In Amsterdam he became part of the In- Out Center (1972- 1975). He later went on to found Other Books and So (1975- 1978). This space served as a vital cultural centre for exhibitions, collaborations, performances and the making and publishing of artist's books. Later, Other Books and So became an archive. With regard to the archive, Carrión commented that: "Traditional art involves a great number of specialists: the artist, the gallery owner, the art critic (...) whereas here the artist is responsible for all these elements. For me, an archive is the attempt to make that reality possible, which is why I consider an archive to be a work of art (...) It doesn't have a time limit, an archive survives indefinitely..."


Carrión's involvement in Mail Art came into being with several projects such as, Definitions of Art (1977); Erratic Mail Art System (1977), Ephemera (1977-78), Box, Boxing Boxers (1978); Artist's Postage Stamps and Cancellation Stamps (1979); Anonymous Quotations (1979); among others.

Ulises Carrión
Definitions of Art, 1977
original idea by H.W Kalkmann, mail art project, Other Books and So, Amsterdam, The Netherlands
(slides of original postcards)

His work with mail art allowed him to develop interests that he also explored with artist's books: the desire to extend the distribution of an artwork as far as possible and to incorporate its distribution as a integral functional element of the work. Mail Art constructed links between artists and automatically provided mechanisms for artistic communication and distribution.

Feedback Pieces (1981), consists in 242 replies to an invitation to participate in the project in which the artists involved employed the invitation itself to create an artwork. Anonymous Quotations (1979) is a work created from a selection of letters from his correspondence with notes.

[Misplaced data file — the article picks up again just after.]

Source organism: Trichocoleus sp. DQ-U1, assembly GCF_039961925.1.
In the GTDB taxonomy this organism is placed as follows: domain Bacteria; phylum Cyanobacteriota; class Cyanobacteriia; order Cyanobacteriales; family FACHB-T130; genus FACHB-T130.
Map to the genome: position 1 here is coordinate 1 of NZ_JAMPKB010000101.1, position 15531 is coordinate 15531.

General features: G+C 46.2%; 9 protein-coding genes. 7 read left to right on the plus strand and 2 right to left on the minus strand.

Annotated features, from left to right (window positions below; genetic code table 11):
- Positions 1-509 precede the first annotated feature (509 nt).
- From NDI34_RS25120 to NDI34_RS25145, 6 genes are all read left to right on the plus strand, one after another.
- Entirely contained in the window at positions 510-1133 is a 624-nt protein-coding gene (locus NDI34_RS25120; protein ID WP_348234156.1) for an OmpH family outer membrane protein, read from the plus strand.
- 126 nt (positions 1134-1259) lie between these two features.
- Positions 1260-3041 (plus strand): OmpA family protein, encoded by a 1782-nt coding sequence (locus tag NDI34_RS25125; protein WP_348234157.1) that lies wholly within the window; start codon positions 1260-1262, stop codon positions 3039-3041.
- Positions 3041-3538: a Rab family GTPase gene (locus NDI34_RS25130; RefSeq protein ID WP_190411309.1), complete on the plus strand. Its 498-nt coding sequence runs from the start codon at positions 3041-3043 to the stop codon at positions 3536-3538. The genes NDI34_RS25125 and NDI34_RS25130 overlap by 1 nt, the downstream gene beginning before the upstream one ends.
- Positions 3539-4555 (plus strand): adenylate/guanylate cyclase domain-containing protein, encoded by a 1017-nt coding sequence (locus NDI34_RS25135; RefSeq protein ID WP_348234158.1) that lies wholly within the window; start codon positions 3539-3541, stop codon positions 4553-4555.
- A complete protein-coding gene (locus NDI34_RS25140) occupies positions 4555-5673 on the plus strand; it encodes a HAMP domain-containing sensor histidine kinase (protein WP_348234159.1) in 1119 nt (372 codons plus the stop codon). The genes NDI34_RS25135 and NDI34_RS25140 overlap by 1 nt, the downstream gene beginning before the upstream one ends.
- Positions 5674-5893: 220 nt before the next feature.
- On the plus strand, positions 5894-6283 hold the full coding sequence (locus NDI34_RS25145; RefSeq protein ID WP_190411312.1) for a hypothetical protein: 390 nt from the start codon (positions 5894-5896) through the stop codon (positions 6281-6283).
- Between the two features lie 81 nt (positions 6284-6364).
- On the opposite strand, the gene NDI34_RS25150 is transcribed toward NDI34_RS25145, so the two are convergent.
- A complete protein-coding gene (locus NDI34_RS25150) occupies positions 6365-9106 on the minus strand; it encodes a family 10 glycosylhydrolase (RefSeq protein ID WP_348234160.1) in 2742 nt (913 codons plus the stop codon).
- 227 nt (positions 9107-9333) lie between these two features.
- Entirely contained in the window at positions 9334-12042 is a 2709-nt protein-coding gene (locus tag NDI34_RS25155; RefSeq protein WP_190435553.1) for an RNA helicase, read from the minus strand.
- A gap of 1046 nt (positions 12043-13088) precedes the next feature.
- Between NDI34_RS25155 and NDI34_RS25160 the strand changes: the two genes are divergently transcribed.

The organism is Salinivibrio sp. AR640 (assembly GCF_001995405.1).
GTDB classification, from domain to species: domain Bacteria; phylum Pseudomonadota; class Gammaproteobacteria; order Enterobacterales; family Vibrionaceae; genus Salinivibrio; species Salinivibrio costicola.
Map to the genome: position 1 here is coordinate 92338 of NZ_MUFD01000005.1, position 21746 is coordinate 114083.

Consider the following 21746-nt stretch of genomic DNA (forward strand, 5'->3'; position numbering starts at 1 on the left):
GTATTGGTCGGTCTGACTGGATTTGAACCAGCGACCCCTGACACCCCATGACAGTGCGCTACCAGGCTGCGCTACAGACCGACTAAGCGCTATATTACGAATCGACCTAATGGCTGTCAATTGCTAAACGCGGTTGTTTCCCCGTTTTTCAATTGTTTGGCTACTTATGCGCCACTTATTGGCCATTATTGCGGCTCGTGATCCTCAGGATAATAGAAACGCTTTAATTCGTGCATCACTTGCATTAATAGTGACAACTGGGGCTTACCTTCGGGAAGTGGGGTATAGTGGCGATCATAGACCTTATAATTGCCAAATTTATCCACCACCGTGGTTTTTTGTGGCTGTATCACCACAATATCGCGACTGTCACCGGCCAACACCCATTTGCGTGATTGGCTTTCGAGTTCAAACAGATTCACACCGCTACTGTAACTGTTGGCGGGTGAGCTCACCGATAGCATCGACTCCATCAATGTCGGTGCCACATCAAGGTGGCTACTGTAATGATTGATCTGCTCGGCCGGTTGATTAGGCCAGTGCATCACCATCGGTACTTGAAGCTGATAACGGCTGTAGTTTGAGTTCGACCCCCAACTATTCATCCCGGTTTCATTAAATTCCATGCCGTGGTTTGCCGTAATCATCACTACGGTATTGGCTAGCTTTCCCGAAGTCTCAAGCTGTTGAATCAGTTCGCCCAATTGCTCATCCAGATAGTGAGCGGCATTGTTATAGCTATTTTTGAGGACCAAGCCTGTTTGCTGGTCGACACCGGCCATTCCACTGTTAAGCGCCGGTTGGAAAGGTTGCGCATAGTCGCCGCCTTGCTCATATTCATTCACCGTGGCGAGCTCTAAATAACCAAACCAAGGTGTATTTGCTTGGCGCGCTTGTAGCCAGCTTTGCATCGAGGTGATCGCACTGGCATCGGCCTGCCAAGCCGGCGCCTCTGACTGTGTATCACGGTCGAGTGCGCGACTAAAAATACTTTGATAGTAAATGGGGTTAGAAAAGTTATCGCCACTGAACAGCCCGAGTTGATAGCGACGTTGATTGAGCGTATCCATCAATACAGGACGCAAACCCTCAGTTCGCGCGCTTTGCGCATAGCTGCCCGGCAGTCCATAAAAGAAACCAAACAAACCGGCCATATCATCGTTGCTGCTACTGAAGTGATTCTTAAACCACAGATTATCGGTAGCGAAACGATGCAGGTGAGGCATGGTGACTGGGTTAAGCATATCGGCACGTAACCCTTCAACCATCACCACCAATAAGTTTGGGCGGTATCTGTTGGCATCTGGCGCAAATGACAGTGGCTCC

Ulises Carrión
Feedback Pieces, 1981
242 answers to a mail art project, sent to the Pieter Brattinga Gallery
(close up)

As well as these projects Carrión also came up with the Erratic Art Mail International System (1977), which was an alternative to the official postal system, in which he stated: "By using the E.A.M.I.S you support the only alternative to the national bureaucracies and you strengthen the international artists community." His essay, Mail Art and the Big Monster (1977), also reflects the way he saw Mail Art as a cultural strategy and a "guerrilla war against the Big Monster". Table of Mail Works (1977) was originally intended to accompany the text Mail Art and the Big Monster, but for various reasons it was never published. It is a schema for mail works, reflecting Carrión's passion for lists and structures and includes a section on mail anomalies.

With his rubber stamp projects Carrión again intervened and appropriated an existing system of communication and transformed it. He was interested in finding a way to organise a communication system, how to create his own system and how to expand or modify this system or create parallel systems.

Concerning his work with rubber stamps he said: "Among the many genres that artists have created, identified and developed, Stamp Art is a democratic one if there is any. The materials are simple, the format small, the appearance discrete." In his Cancellation Stamps Project (1979) Carrión invited artists to provide a design that could be made into a rubber stamp. The resulting contributions formed the basis of an exhibition at the Stempelplaats in Amsterdam. These kinds of collective projects questioned ideas of authorship and originality and emphasised collaboration.

Ulises Carrión
Artist's Postage Stamps and Cancellation Stamps, 1979
Mail art projects with 50 participants
Stempelplaats, Amsterdam, The Netherlands

Once again Carrión's essays, including Rubber Stamp Theory and Praxis (1978), Rubber Stamp Art (1976) and Mail Art and the Big Monster (1977), all served to conceptualise and define the practice of Mail Art.


As well as publishing his own and other artist's bookworks, Ulises Carrión was also involved in printing and collecting periodicals, flyers and other diverse publications, often of an ephemeral character.